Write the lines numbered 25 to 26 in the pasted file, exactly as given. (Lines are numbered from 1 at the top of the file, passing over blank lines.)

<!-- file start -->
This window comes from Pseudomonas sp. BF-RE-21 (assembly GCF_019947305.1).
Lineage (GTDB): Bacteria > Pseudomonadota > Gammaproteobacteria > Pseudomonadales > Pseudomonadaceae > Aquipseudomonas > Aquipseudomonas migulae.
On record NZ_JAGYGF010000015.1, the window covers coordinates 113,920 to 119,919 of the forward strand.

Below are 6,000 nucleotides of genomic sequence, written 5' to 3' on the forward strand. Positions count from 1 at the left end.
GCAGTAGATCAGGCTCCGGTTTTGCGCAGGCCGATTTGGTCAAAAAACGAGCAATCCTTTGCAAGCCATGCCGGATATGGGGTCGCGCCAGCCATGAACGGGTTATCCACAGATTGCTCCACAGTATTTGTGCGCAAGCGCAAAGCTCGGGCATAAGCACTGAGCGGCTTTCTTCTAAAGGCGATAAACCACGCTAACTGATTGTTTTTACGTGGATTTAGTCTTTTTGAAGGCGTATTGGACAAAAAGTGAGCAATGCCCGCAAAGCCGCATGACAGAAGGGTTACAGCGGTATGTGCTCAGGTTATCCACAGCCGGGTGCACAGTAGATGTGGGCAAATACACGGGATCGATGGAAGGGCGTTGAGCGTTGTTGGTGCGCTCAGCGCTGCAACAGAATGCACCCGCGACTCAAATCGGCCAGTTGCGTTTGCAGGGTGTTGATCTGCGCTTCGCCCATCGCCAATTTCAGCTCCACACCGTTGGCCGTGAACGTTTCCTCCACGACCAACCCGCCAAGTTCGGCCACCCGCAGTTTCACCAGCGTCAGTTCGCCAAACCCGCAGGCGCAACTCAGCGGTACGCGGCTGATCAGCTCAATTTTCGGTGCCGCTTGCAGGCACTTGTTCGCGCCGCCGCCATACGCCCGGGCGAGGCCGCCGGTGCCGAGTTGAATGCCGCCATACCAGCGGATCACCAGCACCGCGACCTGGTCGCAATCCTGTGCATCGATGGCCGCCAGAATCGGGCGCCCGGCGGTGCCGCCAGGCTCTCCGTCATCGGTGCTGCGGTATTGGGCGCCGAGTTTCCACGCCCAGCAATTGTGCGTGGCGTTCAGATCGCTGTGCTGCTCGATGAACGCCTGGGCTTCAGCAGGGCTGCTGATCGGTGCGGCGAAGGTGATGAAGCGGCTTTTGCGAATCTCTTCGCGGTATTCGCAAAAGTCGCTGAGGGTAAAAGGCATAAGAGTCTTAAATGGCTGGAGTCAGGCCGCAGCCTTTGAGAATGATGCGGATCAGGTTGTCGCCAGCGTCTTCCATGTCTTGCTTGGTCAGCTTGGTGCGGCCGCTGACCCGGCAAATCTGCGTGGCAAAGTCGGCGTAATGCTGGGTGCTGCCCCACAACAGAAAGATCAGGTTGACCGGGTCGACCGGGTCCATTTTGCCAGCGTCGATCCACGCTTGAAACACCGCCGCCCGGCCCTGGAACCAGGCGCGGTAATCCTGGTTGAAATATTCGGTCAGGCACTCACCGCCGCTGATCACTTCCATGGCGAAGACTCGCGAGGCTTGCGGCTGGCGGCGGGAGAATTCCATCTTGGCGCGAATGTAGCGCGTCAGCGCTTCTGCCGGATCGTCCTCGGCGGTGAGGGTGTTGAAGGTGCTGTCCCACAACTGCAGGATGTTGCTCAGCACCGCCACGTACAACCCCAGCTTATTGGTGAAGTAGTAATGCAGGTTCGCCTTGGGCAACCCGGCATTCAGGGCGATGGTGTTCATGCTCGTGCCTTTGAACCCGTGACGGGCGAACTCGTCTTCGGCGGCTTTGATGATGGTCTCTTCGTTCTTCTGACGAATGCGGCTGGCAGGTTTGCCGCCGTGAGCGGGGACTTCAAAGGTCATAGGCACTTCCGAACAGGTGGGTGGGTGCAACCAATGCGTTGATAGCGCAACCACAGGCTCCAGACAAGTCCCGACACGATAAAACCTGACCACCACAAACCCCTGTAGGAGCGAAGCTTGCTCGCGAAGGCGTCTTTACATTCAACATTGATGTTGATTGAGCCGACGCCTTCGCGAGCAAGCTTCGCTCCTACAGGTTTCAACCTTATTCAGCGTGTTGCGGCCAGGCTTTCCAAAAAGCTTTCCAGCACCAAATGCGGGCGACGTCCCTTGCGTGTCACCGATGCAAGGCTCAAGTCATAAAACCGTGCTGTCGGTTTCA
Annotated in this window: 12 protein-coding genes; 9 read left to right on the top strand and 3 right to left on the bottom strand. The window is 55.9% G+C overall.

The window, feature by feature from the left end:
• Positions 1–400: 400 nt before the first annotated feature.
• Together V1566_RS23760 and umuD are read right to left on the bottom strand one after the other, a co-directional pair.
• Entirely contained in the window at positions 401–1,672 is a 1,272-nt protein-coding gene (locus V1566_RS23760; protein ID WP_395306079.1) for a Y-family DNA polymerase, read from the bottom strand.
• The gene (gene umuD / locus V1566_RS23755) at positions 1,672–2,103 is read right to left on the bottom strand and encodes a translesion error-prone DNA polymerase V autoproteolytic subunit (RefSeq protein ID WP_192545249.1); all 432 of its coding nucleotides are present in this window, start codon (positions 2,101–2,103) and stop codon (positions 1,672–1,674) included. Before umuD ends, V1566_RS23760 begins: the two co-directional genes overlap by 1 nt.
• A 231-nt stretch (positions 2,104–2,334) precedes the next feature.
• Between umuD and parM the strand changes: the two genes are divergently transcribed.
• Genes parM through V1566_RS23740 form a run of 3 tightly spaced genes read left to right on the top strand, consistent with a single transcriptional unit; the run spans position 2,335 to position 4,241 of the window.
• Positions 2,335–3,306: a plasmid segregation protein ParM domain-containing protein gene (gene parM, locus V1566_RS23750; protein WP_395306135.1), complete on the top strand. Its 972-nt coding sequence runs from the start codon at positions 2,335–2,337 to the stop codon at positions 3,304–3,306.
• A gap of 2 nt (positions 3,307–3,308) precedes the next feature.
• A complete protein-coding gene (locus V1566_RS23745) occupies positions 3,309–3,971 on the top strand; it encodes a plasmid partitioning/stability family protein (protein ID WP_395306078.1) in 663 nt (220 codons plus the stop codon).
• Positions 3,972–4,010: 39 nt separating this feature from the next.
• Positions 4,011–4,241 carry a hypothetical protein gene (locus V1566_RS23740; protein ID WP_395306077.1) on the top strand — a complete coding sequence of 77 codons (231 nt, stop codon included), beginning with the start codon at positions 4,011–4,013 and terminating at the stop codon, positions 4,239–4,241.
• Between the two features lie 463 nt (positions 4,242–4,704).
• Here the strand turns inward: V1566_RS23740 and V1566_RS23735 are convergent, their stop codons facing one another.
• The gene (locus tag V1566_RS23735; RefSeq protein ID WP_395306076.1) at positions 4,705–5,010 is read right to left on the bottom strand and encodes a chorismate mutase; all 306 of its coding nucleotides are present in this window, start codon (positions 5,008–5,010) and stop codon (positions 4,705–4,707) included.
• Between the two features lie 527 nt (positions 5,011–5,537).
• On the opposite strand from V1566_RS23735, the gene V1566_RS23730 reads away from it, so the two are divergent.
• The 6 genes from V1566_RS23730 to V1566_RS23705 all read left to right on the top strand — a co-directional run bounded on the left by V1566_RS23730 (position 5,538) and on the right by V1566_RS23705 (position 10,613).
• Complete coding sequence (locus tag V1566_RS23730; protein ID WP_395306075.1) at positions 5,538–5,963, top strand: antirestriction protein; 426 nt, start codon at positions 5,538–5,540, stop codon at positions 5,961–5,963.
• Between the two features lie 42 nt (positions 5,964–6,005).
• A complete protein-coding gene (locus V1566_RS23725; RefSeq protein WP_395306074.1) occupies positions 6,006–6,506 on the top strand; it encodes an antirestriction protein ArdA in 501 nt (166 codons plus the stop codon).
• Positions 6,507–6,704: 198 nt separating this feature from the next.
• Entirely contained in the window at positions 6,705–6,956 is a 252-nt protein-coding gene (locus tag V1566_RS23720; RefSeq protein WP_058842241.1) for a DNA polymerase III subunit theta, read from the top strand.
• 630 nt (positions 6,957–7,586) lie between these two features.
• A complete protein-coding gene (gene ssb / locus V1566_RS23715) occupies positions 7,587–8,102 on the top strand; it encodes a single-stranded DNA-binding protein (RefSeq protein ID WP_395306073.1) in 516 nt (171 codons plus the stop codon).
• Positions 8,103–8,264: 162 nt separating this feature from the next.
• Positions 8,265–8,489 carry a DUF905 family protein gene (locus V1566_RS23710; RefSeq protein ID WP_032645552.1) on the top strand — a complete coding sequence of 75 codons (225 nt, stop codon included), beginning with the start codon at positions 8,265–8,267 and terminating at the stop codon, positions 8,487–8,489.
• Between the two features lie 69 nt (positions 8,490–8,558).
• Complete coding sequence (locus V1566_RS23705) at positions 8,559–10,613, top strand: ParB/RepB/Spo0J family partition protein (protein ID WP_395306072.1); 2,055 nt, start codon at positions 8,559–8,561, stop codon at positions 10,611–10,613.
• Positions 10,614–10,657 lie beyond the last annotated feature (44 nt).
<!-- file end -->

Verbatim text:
• The 6 genes from V1566_RS23730 to V1566_RS23705 all read left to right on the top strand — a co-directional run bounded on the left by V1566_RS23730 (position 5,538) and on the right by V1566_RS23705 (position 10,613).
• Complete coding sequence (locus tag V1566_RS23730; protein ID WP_395306075.1) at positions 5,538–5,963, top strand: antirestriction protein; 426 nt, start codon at positions 5,538–5,540, stop codon at positions 5,961–5,963.